When Queen Sālote (1900-1965) imagined leadership, she thought “hard work had a lot to with it, and strong character, also kindness.” With those words in mind, Queen Sālote ruled Tonga (1918-1965). The Kingdom of Tonga is an island nation in the Pacific Ocean known as the Friendly Islands. Within Tonga, there are 176 islands and four major island groups. The islands were populated by the migration of the Lapita people over 3,000 years ago. Tongans form a part of Polynesian culture. The original settlers migrated from Southeast Asia, from the Malay Peninsula, to the East Indies and then all over the South Pacific. Polynesian culture is still present today with traditional dress and food still found in Tonga.
In the 1700s, European navigators introduced Christianity to Tonga. Since then, Christianity has strongly influenced Tonga society. Yet, there has still been the maintenance of many traditional elements. While Tonga was influenced by trade and by being a protected state of Great Britain, it was the only Pacific Island nation never colonized. When Sālote was queen, she ruled as a constitutional monarch. Tonga was a British protected state through their Treaty of Friendship and Supplementary Agreement. Queen Sālote was in charge of Tonga but received advice from British advisors. This relationship benefited Queen Sālote as she was able to gain expertise from outside the factional noble family, and it ensured that Tonga would not worry about colonization from competing European powers. The monarchy still remains in place today, having a thousand-year history. After the help of Queen Sālote while she was alive, Tonga became fully independent in 1970.
Queen Sālote ruled during the twentieth century, a time of increasing change. During World War II, Tonga was used as a base by the American military. In the war, Tongan’s contribution was seen as far outweighing the size of the country. Tongans fundraised enough money to have airplanes built to fight, served in the Tongan Defense Force, and helped the allied cause. Queen Sālote was widely regarded for Tonga’s support during the war.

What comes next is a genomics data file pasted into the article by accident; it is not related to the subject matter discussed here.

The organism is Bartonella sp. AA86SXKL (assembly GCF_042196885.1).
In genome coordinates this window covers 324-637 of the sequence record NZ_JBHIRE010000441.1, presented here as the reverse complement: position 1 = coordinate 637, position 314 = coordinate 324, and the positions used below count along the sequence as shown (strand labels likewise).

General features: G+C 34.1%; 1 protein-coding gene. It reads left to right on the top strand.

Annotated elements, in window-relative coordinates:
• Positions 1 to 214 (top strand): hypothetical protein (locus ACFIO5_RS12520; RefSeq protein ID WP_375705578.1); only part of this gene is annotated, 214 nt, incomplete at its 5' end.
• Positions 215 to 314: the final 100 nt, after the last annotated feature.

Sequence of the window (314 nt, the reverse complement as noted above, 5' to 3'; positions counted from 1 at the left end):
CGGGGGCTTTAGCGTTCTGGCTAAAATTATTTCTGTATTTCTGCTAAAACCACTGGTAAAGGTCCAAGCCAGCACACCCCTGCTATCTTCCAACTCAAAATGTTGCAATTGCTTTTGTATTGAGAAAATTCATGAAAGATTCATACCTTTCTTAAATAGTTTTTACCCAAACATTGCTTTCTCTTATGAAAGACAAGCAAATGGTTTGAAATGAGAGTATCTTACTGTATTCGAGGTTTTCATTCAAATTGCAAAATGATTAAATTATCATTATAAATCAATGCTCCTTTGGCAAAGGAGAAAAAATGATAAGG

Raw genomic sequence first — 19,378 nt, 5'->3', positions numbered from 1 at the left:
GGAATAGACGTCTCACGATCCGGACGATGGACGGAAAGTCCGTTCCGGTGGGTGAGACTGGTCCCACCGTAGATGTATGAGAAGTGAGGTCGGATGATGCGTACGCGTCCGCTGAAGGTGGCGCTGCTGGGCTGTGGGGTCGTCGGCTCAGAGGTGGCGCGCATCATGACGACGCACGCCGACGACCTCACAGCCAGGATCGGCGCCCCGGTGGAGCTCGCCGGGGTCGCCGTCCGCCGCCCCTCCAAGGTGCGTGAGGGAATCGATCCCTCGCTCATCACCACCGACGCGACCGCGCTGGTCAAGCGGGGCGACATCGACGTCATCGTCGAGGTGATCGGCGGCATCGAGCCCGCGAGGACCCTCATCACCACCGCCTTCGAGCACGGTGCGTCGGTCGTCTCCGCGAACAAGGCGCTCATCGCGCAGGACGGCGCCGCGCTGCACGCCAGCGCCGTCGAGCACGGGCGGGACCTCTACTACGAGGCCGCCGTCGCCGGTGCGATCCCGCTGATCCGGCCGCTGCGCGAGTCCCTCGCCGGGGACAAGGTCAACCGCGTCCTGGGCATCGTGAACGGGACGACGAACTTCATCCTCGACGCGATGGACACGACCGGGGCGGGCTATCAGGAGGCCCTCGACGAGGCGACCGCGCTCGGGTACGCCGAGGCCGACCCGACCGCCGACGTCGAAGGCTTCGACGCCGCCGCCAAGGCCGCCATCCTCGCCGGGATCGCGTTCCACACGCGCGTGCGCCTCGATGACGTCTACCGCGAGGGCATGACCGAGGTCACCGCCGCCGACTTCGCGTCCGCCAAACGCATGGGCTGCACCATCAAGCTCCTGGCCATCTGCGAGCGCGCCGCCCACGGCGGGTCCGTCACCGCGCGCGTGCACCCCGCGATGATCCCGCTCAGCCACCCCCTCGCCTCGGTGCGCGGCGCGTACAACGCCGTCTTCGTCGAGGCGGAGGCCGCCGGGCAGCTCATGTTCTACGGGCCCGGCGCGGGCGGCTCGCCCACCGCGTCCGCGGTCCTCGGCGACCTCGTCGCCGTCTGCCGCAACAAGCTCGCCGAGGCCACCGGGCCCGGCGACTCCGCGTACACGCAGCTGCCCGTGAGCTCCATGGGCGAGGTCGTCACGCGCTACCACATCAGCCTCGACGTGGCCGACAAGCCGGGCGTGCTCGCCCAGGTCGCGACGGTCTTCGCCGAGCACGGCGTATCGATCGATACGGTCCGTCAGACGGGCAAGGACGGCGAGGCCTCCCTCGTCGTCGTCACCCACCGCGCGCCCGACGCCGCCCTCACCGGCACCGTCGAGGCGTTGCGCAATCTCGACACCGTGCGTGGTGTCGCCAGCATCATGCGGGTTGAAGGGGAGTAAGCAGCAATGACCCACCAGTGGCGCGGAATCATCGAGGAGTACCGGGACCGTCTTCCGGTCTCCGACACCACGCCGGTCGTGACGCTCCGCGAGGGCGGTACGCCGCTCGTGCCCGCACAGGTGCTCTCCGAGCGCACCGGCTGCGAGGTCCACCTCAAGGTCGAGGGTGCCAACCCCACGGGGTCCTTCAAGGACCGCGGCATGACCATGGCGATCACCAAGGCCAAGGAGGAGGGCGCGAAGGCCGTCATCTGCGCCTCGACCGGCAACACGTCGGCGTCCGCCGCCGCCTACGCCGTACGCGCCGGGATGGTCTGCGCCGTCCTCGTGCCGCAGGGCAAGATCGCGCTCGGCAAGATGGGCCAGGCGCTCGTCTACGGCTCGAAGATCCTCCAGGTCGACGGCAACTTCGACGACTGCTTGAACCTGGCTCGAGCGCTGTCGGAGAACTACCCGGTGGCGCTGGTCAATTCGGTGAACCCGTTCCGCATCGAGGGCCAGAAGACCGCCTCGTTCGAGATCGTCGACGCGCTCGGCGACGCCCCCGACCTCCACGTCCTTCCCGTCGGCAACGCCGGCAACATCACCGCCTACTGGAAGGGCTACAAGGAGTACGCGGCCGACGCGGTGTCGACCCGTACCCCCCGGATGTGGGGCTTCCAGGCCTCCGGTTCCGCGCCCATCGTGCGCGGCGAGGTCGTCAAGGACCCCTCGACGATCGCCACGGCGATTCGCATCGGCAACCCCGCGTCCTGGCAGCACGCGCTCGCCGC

In 1953, Queen Sālote went to England for Queen Elizabeth II’s coronation. At the coronation, Queen Sālote was highlighted for being the only other female reigning monarch at the time. At the event she is most famous for “her choice to show respect by sitting in an uncovered carriage in pouring rain at the 1953 Coronation of Queen Elizabeth.” A picture of Queen Sālote in her carriage was widely circulated by the press and caused a sensation worldwide.
In Tonga and internationally, Queen Sālote was widely respected. She was admired by her people and worked to keep traditional Tongan culture alive while incorporating new ideas and innovations from outside Tonga. Queen Sālote created the Tonga Tradition Committee to record genealogies, collect histories, and was to set up a museum. She also encouraged anthropologists Elizabeth and James Spillius to record information to preserve the history of Tonga and the Tongan identity.
Queen Sālote became queen at the young age of eighteen after the death of her father, Tupou II. She was very young but would quickly learn to take charge. Her rule oversaw the start of the modernization of Tonga, but Queen Sālote never forgot the importance of Tongan traditions. She is still admired in Tonga and worldwide for her dedication to preserving Tonga. She ensured Tonga’s survival in a world of colonizing powers and then a world of dramatic change with the shock of World War II and its consequences. Queen Sālote worked to preserve the peace, planning to ensure the well-being of her people. At over six-foot, Queen Sālote left a large legacy that has not been seen in Tonga since and is still admired today.
For more information on Tonga: http://www.thekingdomoftonga.com/true-culture/
For more information on Queen Sālote: Wood-Ellem, Elizabeth. Queen Sālote of Tonga: The Story of an Era 1900-1965. Auckland: Auckland University Press, 1999.